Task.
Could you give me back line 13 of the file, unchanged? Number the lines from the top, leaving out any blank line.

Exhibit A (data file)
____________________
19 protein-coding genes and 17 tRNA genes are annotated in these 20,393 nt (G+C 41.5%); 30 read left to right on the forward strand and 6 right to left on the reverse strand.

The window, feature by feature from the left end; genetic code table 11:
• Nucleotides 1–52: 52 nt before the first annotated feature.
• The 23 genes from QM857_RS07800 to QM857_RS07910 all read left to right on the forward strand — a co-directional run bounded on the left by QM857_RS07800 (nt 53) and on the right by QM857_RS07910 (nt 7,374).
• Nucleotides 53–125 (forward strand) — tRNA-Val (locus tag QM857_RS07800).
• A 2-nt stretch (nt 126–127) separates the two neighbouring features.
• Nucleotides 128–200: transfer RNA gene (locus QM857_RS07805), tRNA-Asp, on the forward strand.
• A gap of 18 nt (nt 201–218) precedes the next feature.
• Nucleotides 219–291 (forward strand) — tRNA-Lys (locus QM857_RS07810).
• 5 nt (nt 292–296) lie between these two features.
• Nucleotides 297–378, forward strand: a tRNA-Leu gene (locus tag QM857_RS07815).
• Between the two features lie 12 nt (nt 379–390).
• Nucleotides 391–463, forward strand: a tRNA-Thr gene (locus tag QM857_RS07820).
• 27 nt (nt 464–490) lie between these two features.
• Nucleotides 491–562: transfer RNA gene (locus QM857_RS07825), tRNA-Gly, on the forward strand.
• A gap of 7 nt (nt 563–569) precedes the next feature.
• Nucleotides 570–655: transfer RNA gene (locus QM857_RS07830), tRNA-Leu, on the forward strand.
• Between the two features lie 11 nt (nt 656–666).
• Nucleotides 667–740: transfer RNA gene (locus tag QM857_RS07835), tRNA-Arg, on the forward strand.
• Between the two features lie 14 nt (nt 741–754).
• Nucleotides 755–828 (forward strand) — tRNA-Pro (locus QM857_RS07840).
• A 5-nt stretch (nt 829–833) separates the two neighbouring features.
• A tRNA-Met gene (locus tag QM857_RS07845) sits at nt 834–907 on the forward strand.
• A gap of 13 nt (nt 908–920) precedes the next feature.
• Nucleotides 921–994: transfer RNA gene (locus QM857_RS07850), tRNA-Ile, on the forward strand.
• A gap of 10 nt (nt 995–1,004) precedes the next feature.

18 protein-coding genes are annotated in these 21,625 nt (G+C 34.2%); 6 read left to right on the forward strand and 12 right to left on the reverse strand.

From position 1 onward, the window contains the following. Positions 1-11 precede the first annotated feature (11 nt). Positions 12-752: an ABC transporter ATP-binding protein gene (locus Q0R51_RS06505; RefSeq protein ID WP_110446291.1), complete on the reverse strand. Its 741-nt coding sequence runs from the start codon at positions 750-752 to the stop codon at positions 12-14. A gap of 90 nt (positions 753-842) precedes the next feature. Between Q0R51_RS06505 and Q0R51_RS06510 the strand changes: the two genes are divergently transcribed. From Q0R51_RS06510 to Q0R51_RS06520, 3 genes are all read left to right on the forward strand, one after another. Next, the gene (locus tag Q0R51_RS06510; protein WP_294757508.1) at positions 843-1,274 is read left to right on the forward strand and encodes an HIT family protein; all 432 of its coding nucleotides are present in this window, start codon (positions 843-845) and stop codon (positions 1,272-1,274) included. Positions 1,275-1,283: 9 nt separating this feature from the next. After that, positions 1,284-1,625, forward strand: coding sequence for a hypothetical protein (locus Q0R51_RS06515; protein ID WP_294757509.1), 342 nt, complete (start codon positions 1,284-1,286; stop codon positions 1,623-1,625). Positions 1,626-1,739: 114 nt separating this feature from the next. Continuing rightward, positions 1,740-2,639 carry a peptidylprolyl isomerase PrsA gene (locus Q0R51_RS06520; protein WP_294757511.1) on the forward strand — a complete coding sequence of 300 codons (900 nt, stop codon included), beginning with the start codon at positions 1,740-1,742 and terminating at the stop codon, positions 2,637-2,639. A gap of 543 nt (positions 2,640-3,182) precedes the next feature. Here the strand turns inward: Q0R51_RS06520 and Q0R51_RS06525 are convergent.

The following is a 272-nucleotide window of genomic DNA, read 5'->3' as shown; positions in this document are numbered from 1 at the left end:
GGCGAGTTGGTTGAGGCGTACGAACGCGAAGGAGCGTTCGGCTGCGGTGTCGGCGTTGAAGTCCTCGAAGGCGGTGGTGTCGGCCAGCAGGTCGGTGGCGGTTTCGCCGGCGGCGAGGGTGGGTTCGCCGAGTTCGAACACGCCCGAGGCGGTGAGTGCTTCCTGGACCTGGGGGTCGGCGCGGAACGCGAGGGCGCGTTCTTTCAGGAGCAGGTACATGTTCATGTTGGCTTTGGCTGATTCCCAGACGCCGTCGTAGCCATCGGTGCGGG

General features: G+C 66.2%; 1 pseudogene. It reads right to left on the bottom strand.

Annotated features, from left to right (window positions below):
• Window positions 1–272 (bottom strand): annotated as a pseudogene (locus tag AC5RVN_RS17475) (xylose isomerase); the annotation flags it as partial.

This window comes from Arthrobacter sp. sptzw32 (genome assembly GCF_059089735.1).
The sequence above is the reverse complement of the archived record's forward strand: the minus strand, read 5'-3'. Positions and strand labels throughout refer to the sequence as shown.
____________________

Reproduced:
• Nucleotides 391–463, forward strand: a tRNA-Thr gene (locus tag QM857_RS07820).